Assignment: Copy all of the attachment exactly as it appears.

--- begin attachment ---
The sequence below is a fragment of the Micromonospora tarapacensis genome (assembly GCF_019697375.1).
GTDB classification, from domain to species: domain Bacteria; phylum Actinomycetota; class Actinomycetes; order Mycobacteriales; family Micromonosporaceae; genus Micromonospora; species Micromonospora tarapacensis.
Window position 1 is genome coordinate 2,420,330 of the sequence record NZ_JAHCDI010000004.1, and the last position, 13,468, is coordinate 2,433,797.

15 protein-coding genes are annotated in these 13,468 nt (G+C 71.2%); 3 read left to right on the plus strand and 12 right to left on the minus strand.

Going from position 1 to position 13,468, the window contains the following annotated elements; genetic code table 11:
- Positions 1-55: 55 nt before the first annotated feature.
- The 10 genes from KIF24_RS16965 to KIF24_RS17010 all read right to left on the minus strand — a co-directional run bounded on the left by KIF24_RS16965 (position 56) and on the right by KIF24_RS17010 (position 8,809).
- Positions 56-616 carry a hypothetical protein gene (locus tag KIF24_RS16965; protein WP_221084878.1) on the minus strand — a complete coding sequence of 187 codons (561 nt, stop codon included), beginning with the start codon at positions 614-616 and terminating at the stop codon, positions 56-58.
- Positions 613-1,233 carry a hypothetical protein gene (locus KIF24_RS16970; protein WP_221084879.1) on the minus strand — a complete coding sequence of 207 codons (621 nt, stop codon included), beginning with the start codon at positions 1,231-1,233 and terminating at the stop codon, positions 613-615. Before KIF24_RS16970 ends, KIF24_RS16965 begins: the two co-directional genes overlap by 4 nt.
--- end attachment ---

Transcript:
The sequence below is a fragment of the Micromonospora tarapacensis genome (assembly GCF_019697375.1).
GTDB classification, from domain to species: domain Bacteria; phylum Actinomycetota; class Actinomycetes; order Mycobacteriales; family Micromonosporaceae; genus Micromonospora; species Micromonospora tarapacensis.
Window position 1 is genome coordinate 2,420,330 of the sequence record NZ_JAHCDI010000004.1, and the last position, 13,468, is coordinate 2,433,797.

15 protein-coding genes are annotated in these 13,468 nt (G+C 71.2%); 3 read left to right on the plus strand and 12 right to left on the minus strand.

Going from position 1 to position 13,468, the window contains the following annotated elements; genetic code table 11:
- Positions 1-55: 55 nt before the first annotated feature.
- The 10 genes from KIF24_RS16965 to KIF24_RS17010 all read right to left on the minus strand — a co-directional run bounded on the left by KIF24_RS16965 (position 56) and on the right by KIF24_RS17010 (position 8,809).
- Positions 56-616 carry a hypothetical protein gene (locus tag KIF24_RS16965; protein WP_221084878.1) on the minus strand — a complete coding sequence of 187 codons (561 nt, stop codon included), beginning with the start codon at positions 614-616 and terminating at the stop codon, positions 56-58.
- Positions 613-1,233 carry a hypothetical protein gene (locus KIF24_RS16970; protein WP_221084879.1) on the minus strand — a complete coding sequence of 207 codons (621 nt, stop codon included), beginning with the start codon at positions 1,231-1,233 and terminating at the stop codon, positions 613-615. Before KIF24_RS16970 ends, KIF24_RS16965 begins: the two co-directional genes overlap by 4 nt.